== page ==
Small Gulf country on the scale of its neighbour Saudi Arabia, Qatar is beginning to play a major role in international relations. Its active diplomacy makes its role on the international scene increasingly contested. However, it is by a very special means that the country has managed to impose itself: through its practice of soft power where sport predominates (Brannagan and Guilianotti, 2014).
The round ball occupies a special place in the Qatari project. Indeed, football, because of the global enthusiasm it arouses and by its accessibility, is a sport with truly international dimensions, with financial, cultural and media characteristics extremely interesting or the sports diplomacy of Qatar.
The organisation of the World Cup 2022 on the soil of Qatar will make it possible to offer the country a very high visibility. With football meetings followed by several million people on the planet, teams and stars with a very high media impact, this competition will make Qatar the most followed country in the world for a month (Reiche, 2014). However, some questioned the capacity of the State to host; on playing during the summer under lead temperatures (Qatar ensured that all stadiums would be air-conditioned); on the fate of the dozens of ultra-modern stadiums built (the country announced that the stadiums would later be relocated and graciously offered to several cities in Africa) (Sannie, 2010).
If the big event is scheduled for 2022, it has been since the beginning of the century that Qatar has positioned itself on football. But it is in recent years that Qatar occupied the first place of influential countries in the world of football, especially since the redemption of the club Paris Saint-Germain (PSG). The country owns 100% of the football club. The purchase of the club of the city of Paris was thought like a way to position itself in the European football through the window on the world that represents the French capital. The desire is now to place the PSG among the elite of European football (Gibson, 2014). The attraction for the city of Paris allows Qatar to communicate on a global scale: by combining symbols such as the Eiffel Tower (present on the logo club) and world stars such as Zlatan Ibrahimovic or David Beckham, Qatar has made a mark and make his name shine in France, Europe and the world.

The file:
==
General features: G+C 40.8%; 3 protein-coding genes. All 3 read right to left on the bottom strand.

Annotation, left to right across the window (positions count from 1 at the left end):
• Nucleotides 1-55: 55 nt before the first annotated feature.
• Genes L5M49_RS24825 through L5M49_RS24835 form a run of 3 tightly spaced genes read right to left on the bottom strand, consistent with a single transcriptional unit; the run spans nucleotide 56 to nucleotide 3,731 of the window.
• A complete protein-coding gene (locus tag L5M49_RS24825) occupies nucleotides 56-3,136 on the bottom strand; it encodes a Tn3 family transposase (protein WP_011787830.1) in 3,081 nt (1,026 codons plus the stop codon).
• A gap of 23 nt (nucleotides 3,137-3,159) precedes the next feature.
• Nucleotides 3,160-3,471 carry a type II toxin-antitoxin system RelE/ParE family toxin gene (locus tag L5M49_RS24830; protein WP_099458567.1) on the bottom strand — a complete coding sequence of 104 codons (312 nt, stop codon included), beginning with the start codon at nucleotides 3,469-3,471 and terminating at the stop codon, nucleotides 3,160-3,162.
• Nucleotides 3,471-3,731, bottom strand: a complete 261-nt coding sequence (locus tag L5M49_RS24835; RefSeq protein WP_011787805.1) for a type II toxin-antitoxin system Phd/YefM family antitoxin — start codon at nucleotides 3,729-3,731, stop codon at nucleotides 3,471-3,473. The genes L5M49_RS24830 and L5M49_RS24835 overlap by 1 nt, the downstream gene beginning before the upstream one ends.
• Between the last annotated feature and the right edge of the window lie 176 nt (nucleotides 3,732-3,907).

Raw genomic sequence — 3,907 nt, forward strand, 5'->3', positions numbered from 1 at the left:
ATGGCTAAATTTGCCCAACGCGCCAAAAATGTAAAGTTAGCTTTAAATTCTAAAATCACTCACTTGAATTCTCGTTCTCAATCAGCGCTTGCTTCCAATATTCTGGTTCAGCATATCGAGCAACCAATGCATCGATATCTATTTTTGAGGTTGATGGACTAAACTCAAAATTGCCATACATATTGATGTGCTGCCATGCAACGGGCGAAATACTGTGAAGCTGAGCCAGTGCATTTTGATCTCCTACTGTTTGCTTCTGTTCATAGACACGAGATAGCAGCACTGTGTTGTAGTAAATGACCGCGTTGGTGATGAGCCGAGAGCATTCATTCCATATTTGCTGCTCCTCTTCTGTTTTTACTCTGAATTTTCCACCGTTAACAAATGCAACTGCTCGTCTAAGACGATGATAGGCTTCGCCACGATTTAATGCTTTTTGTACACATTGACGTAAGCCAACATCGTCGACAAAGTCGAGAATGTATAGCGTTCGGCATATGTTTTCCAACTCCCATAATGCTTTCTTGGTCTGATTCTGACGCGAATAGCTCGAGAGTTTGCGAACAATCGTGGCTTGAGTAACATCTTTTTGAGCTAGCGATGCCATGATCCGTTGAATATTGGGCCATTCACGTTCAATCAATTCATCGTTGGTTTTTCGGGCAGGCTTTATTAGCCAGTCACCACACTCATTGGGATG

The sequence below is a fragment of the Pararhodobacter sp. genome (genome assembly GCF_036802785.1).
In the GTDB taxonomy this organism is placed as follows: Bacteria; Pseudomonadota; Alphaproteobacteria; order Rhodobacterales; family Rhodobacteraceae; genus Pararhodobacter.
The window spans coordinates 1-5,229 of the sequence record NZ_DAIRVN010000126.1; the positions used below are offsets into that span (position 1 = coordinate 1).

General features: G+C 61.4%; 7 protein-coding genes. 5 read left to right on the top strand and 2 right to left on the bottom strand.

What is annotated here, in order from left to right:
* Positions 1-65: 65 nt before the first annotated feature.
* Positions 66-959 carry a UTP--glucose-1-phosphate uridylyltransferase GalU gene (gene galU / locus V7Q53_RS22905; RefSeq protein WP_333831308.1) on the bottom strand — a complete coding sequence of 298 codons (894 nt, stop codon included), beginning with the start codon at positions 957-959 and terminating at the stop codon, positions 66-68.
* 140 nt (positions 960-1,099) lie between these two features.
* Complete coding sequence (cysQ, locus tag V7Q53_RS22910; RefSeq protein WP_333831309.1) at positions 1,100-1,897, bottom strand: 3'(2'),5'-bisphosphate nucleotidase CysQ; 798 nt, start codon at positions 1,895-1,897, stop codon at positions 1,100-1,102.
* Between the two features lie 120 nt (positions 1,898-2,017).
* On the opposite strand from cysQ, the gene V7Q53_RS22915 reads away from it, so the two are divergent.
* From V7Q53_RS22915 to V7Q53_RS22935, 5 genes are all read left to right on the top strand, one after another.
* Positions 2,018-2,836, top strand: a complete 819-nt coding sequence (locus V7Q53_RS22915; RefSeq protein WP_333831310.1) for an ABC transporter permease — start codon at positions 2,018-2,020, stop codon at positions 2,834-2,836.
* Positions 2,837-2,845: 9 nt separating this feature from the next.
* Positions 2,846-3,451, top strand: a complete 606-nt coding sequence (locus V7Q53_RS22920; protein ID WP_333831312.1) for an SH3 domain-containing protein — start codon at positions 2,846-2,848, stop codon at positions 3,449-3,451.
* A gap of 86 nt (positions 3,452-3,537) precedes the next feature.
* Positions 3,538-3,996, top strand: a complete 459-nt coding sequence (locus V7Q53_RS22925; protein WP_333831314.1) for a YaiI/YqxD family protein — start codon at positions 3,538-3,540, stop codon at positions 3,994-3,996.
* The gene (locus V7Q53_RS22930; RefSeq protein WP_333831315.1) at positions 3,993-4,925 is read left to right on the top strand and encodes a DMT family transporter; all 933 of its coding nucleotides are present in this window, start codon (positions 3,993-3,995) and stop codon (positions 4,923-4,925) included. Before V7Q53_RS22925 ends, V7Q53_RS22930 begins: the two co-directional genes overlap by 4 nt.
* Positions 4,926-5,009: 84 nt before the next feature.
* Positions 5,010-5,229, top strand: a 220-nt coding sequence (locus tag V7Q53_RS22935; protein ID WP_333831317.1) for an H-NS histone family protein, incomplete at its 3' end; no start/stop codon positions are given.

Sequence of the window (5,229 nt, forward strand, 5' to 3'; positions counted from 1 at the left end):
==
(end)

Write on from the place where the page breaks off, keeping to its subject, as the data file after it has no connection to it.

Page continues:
The country’s wealth of gas allows it to play a leading role in a sport where the importance of money and political-economic power is paramount. The current president of the PSG, Nasser al-Khelaifi, a former top tennis player, is the General Manager of Al Jazeera Sport and also the CEO of beIN Sport, the French branch of Al Jazeera (Gibson, 2014).
The choice of “sports power” for Qatar is therefore motivated by the lack of traditional means of hard power. This project is in line with the country’s foreign policy, characterised by its balance and its desire for modernization. Indeed, the apparent neutrality of sport underlines the “non-aligned” nature of the country, which enables it to position itself as a specialist in international mediation and crisis resolution. Thus, it is in Qatar that we owe the resolution of the Lebanese political crisis with the Doha agreements in May 2008, or the end of the Yemeni rebellion in July 2008 (Barakat, 2014:14).
The emirate has started the construction of a soft power internationally to highlight its modernity, richness and innovation, in view of its program Qatar National Vision 2013. The prestige dimension of sports diplomacy (popularity, media coverage, universality and political neutrality) aims to give Qatar the means to achieve its ambitions.
Barakat, S. (2014), Qatari Mediation: Between Ambition and Achievement, Washington DC: Brookings Institution
Bosnjak, S. (2016). “Football Diplomacy: How Qatar won the 2022 World Cup”, Australian Institute of International Affairs, available at: http://www.internationalaffairs.org.au/australian_outlook/football-diplomacy-how-qatar-won-the-2022-world-cup-hosting-rights/
Brannagan, P.M and Guilianotti, R. (2014), “Soft power and soft disempowerment: Qatar, global sport and football’s 2022 World Culp finals”, Leisure Studies, Vol 34, n°6, p703-719
Gibson, O. (2014), “Why PSG and the World Cup will not be enough for football hungry Qatar”, The Guardian, 3rd April 2014, available at: https://www.theguardian.com/football/2014/apr/03/psg-world-cup-football-tv-rights-qatar
Kessous, M. (2011), “Sports as Diplomacy: How Small Gulf Countries Use Big Sports to Gain Global Influence”, 27th June 2011, Time Magazine, available at: http://content.time.com/time/world/article/0,8599,2080062,00.html
Reiche, D. (2014), “Investing in sporting success as a domestic and foreign policy tool: the case of Qatar”, International Journal of Sports Policy and Politics, Vol 7, n°4, p489-504
Sannie, I. (2010), “Africa to benefit from Qatar 2022 World Cup hosting”, BBC Sport, 22nd May 2010, available at: http://news.bbc.co.uk/sport1/hi/football/africa/8690666.stm